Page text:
Yet more snow is on the way for Rhode Island. The national weather service expects about one to three inches of snow starting late Tuesday afternoon.
The snow is predicted to switch over to a wintry mix by midnight, lasting into Wednesday morning. Meteorologist Benjamin Sipprell said this could affect the Wednesday morning commute.
“As we go into Wednesday morning, temperatures will be pretty well above normal, so the expectation is for the morning commute, it may be a little soupy out there with very low visibility along area roadways,” said Sipprell.
Thanksgiving travelers are in for a messy drive Wednesday. A winter storm advisory has been issued for the state, as a storm moving up from the south is expected to dump snow and rain on the Ocean State. National Weather service meteorologist Alan Dunham said if you can hit the road today, you’ll be better off. The entire state will see rain and snow, about 1-2 inches, but the northern region will see even more.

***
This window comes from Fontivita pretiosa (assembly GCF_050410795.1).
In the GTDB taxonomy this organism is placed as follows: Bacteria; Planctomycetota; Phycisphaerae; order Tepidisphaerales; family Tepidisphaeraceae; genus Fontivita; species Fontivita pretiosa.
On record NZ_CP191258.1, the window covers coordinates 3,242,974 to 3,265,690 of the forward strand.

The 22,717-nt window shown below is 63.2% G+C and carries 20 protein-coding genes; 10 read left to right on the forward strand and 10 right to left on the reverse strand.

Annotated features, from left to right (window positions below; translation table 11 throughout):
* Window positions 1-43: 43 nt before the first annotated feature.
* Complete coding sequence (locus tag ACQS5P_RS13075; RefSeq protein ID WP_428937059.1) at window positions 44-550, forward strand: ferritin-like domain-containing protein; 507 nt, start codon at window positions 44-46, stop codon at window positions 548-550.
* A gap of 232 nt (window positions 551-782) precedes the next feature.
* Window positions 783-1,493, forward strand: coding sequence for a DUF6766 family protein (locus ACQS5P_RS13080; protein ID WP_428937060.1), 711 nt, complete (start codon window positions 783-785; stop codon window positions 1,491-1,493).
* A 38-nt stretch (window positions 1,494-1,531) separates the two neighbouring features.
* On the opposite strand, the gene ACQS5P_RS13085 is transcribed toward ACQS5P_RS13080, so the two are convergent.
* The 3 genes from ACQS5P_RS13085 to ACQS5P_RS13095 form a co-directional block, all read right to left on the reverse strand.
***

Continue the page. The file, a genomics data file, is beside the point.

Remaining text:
The Newport City Council approved a resolution urging the Rhode Island Turnpike and Bridge Authority to install a center barrier. The move by the Council follows a fatal head-on collision that took place on the Pell Bridge on Christmas Eve.
In the incident, police say a 75-year-old man swerved into oncoming traffic. He later died of his injuries.
Newport joins Middletown and Jamestown in approving the resolution. All of Newport County has been asked to do the same.
There’s a saying in public radio, that our stories create “driveway moments.” That’s when you pull into your driveway and sit in your car to hear a story to the end. Well, if you live along Route 114 in Bristol, there’s a good chance you’re having a different kind of “driveway moment” – when you can’t get out of your driveway because there’s so much traffic. As part of our series One Square Mile, Catherine Welch checks in finds out how these Bristolians make it out of the driveway and on to their destinations.
A plan to fill Kennedy Plaza in Providence with a mix of pedestrian-friendly activities will be announced Thursday evening.
The effort to populate Kennedy Plaza with more people is being led by the Downtown Providence Parks Conservancy. The group’s head, Cliff Wood, said it will take time and a mix of millions of dollars in public and private money to reach the goal. The vision is to fill Kennedy Plaza with a variety of uses, like transit, shopping, socializing, concerts, a beer garden and children’s programs.